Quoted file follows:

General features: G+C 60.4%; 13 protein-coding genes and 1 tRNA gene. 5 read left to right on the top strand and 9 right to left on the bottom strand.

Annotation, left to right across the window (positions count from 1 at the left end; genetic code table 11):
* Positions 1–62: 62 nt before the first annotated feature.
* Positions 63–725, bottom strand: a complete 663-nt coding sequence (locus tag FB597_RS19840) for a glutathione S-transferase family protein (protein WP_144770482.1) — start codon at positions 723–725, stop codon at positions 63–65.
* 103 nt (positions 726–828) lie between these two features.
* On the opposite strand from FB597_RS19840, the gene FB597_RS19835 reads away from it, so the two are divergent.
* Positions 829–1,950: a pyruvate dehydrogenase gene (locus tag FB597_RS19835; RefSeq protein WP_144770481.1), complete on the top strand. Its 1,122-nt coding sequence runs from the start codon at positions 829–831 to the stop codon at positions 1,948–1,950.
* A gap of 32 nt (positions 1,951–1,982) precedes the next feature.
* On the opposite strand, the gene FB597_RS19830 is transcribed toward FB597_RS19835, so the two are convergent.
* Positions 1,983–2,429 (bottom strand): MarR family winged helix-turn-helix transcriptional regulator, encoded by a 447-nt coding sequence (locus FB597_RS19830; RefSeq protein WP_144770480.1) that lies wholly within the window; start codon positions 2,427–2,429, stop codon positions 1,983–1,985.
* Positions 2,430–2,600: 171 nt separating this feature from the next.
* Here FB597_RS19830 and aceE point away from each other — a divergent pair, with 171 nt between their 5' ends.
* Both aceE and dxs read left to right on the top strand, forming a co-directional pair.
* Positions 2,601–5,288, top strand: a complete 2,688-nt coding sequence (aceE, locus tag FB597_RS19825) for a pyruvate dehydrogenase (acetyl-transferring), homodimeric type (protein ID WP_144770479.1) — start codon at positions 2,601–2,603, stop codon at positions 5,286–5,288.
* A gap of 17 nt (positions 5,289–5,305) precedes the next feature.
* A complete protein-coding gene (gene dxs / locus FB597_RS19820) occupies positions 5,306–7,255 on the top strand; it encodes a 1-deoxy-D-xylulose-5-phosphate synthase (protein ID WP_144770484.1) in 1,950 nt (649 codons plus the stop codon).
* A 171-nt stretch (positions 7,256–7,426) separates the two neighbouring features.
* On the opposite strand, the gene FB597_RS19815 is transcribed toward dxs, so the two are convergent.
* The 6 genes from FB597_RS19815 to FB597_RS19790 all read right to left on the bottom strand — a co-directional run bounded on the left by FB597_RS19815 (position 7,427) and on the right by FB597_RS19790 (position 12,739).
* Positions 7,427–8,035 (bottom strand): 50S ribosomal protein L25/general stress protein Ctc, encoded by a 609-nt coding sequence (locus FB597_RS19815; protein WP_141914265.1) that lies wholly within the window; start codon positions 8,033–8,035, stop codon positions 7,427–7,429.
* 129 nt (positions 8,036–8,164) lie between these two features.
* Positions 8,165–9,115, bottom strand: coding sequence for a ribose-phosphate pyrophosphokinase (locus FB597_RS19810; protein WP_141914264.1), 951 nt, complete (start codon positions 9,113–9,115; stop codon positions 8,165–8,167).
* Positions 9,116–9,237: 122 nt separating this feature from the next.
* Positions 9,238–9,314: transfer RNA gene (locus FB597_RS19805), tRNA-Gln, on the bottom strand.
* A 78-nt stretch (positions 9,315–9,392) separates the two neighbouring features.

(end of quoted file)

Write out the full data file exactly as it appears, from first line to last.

General features: G+C 60.4%; 13 protein-coding genes and 1 tRNA gene. 5 read left to right on the top strand and 9 right to left on the bottom strand.

Annotation, left to right across the window (positions count from 1 at the left end; genetic code table 11):
* Positions 1–62: 62 nt before the first annotated feature.
* Positions 63–725, bottom strand: a complete 663-nt coding sequence (locus tag FB597_RS19840) for a glutathione S-transferase family protein (protein WP_144770482.1) — start codon at positions 723–725, stop codon at positions 63–65.
* 103 nt (positions 726–828) lie between these two features.
* On the opposite strand from FB597_RS19840, the gene FB597_RS19835 reads away from it, so the two are divergent.
* Positions 829–1,950: a pyruvate dehydrogenase gene (locus tag FB597_RS19835; RefSeq protein WP_144770481.1), complete on the top strand. Its 1,122-nt coding sequence runs from the start codon at positions 829–831 to the stop codon at positions 1,948–1,950.
* A gap of 32 nt (positions 1,951–1,982) precedes the next feature.
* On the opposite strand, the gene FB597_RS19830 is transcribed toward FB597_RS19835, so the two are convergent.
* Positions 1,983–2,429 (bottom strand): MarR family winged helix-turn-helix transcriptional regulator, encoded by a 447-nt coding sequence (locus FB597_RS19830; RefSeq protein WP_144770480.1) that lies wholly within the window; start codon positions 2,427–2,429, stop codon positions 1,983–1,985.
* Positions 2,430–2,600: 171 nt separating this feature from the next.
* Here FB597_RS19830 and aceE point away from each other — a divergent pair, with 171 nt between their 5' ends.
* Both aceE and dxs read left to right on the top strand, forming a co-directional pair.
* Positions 2,601–5,288, top strand: a complete 2,688-nt coding sequence (aceE, locus tag FB597_RS19825) for a pyruvate dehydrogenase (acetyl-transferring), homodimeric type (protein ID WP_144770479.1) — start codon at positions 2,601–2,603, stop codon at positions 5,286–5,288.
* A gap of 17 nt (positions 5,289–5,305) precedes the next feature.
* A complete protein-coding gene (gene dxs / locus FB597_RS19820) occupies positions 5,306–7,255 on the top strand; it encodes a 1-deoxy-D-xylulose-5-phosphate synthase (protein ID WP_144770484.1) in 1,950 nt (649 codons plus the stop codon).
* A 171-nt stretch (positions 7,256–7,426) separates the two neighbouring features.
* On the opposite strand, the gene FB597_RS19815 is transcribed toward dxs, so the two are convergent.
* The 6 genes from FB597_RS19815 to FB597_RS19790 all read right to left on the bottom strand — a co-directional run bounded on the left by FB597_RS19815 (position 7,427) and on the right by FB597_RS19790 (position 12,739).
* Positions 7,427–8,035 (bottom strand): 50S ribosomal protein L25/general stress protein Ctc, encoded by a 609-nt coding sequence (locus FB597_RS19815; protein WP_141914265.1) that lies wholly within the window; start codon positions 8,033–8,035, stop codon positions 7,427–7,429.
* 129 nt (positions 8,036–8,164) lie between these two features.
* Positions 8,165–9,115, bottom strand: coding sequence for a ribose-phosphate pyrophosphokinase (locus FB597_RS19810; protein WP_141914264.1), 951 nt, complete (start codon positions 9,113–9,115; stop codon positions 8,165–8,167).
* Positions 9,116–9,237: 122 nt separating this feature from the next.
* Positions 9,238–9,314: transfer RNA gene (locus FB597_RS19805), tRNA-Gln, on the bottom strand.
* A 78-nt stretch (positions 9,315–9,392) separates the two neighbouring features.